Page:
3.) Enhancing On-Site Security

Smart cameras and surveillance robotics with internet-connected screening capabilities can essentially keep more eyes and ears open around a property, alerting owners and managers to intruders or acts of vandalism immediately. Autonomous security devices could also play a significant role in real estate, especially in this post-COVID era, where vacant office properties may become more common. These devices, utilizing robotics, could independently control and monitor sites, reducing risks such as trespassing, vandalism and theft.

Beyond vacant properties, robotics could also detect irregular behavior within occupied buildings during nighttime hours, performing tasks that are currently handled by human security personnel. The autonomous nature of these devices also allows them to operate independently, potentially enhancing security measures across a variety of real estate scenarios. However, like any form of technology, these tools are susceptible to malfunction and hacking. They can also create a false sense of security. Just because technology does not get tired or distracted the way a human security guard might does not mean it cannot miss things or misinterpret a scenario.

While AI has the potential to provide more consistent threat assessment, its effectiveness in real-world scenarios is still uncertain. If the AI fails to screen properly without human oversight, it might allow unauthorized individuals into the premises. This could result in theft or other undesirable occurrences. Ultimately, it is important to recognize that there are both positive and negative aspects to consider when comparing AI to traditional security measures. The situation is not one-sided, and a balanced perspective is necessary when evaluating the role of AI in security.

How to Pick the Right AI

While many facility managers recognize the potential of AI and connected technology in helping them mitigate risk, they may be unsure about where to start. Installing a new tool without a proper assessment of its return on investment (ROI) and impact on the property’s overall risk profile could end up being a waste of valuable time, effort and resources. However, experienced risk professionals can help to determine which solutions will work best for a given property.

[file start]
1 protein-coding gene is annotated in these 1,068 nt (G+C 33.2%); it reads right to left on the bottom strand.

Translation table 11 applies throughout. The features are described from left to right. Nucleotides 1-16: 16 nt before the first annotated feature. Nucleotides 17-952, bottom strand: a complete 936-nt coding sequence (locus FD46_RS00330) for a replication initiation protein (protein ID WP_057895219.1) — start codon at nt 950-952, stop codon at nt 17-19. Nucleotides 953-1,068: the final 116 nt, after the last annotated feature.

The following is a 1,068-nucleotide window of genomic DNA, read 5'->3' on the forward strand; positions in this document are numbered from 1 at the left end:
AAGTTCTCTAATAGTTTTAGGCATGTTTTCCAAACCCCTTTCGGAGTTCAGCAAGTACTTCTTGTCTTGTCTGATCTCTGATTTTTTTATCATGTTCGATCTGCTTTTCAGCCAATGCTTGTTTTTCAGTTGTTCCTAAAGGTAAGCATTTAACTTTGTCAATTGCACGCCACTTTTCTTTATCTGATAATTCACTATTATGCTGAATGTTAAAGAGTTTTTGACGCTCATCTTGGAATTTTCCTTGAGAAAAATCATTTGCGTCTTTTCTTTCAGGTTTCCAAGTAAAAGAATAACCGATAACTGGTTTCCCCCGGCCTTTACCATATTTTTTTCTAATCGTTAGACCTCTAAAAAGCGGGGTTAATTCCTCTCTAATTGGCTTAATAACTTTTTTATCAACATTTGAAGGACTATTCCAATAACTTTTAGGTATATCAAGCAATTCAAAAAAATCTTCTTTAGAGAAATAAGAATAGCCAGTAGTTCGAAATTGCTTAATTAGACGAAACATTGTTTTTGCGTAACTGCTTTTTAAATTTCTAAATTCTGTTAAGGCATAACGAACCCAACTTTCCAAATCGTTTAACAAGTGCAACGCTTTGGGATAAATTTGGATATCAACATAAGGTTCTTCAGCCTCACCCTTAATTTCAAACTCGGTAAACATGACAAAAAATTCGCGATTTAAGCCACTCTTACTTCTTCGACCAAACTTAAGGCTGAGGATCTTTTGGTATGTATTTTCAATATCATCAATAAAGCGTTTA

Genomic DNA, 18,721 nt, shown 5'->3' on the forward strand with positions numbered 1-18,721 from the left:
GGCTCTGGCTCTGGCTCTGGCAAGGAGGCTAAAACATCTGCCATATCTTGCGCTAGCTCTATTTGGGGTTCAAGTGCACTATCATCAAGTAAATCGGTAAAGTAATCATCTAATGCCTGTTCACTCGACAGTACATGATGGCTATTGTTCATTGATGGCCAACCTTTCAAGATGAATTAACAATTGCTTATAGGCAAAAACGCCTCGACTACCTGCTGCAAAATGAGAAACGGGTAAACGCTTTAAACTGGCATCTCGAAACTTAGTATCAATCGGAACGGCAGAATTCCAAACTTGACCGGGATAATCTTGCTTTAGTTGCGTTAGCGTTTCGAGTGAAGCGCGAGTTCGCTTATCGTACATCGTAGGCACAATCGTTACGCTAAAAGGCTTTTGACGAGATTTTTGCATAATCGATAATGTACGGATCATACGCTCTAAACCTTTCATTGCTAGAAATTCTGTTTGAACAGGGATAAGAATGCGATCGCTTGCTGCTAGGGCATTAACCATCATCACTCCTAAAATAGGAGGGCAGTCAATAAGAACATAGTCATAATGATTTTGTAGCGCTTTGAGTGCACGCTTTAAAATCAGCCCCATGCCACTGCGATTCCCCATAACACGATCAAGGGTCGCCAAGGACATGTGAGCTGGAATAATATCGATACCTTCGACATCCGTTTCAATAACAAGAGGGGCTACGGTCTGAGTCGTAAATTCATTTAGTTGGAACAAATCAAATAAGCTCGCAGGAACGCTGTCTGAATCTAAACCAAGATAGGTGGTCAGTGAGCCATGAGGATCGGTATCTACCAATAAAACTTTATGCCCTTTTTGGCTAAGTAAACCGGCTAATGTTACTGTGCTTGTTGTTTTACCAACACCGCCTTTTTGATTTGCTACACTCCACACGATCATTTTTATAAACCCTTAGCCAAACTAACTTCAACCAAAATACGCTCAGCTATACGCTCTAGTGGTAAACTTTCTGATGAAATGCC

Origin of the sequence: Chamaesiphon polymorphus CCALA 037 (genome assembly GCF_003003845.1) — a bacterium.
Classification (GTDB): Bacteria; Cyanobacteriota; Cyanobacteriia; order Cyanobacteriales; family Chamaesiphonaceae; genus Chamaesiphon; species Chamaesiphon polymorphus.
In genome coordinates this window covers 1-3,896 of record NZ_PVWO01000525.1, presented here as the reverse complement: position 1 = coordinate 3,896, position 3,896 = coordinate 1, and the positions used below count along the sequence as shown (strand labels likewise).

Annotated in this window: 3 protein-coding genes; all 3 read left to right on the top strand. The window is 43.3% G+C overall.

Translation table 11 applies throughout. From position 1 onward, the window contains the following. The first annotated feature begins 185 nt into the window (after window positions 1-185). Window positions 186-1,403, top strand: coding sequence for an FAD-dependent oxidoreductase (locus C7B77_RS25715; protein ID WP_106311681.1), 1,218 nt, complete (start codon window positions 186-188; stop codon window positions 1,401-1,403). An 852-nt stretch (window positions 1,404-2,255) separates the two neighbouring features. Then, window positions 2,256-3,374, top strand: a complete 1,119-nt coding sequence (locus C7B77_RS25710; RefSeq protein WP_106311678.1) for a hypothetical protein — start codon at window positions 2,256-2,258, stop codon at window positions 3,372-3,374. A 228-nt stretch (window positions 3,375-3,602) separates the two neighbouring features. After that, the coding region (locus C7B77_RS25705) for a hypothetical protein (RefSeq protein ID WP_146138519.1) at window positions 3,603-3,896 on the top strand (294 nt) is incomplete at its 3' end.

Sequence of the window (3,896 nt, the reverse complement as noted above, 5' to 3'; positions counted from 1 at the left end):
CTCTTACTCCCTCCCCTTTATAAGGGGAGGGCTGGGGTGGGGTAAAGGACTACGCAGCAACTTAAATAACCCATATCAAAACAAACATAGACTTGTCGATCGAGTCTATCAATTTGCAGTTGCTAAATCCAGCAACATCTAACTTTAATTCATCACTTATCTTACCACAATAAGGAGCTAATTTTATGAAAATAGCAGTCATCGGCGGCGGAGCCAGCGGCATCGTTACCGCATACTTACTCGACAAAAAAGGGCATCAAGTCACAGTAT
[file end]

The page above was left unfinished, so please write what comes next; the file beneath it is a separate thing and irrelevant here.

It is important for facility professionals to take the time to thoroughly evaluate their organization’s specific needs and goals to ensure that the necessary resources and infrastructure are in place to support the technology.

Andrew Zarkowsky is Head of Artificial Intelligence (AI) Underwriting at The Hartford. His focus is on developing AI underwriting tools and accessing the insurance risk of AI, as well as underwriting execution inclusive of growth, profit and product innovation for the technology industry. He has nearly 20 years of experience in underwriting technology companies. Over the years, he has had the opportunity to see incredible advancements in innovation and the role that insurance plays in helping tech companies grow. 

By Andrew Zarkowsky and Tracey Greene, Contributing Writers

Tracey Greene is the Real Estate Industry Practice Lead for The Hartford’s Middle and Large Commercial segment.  

The post "3 Ways Artificial Intelligence Can Help Reduce Risk for Facility Managers" appeared first on Building Operating & Management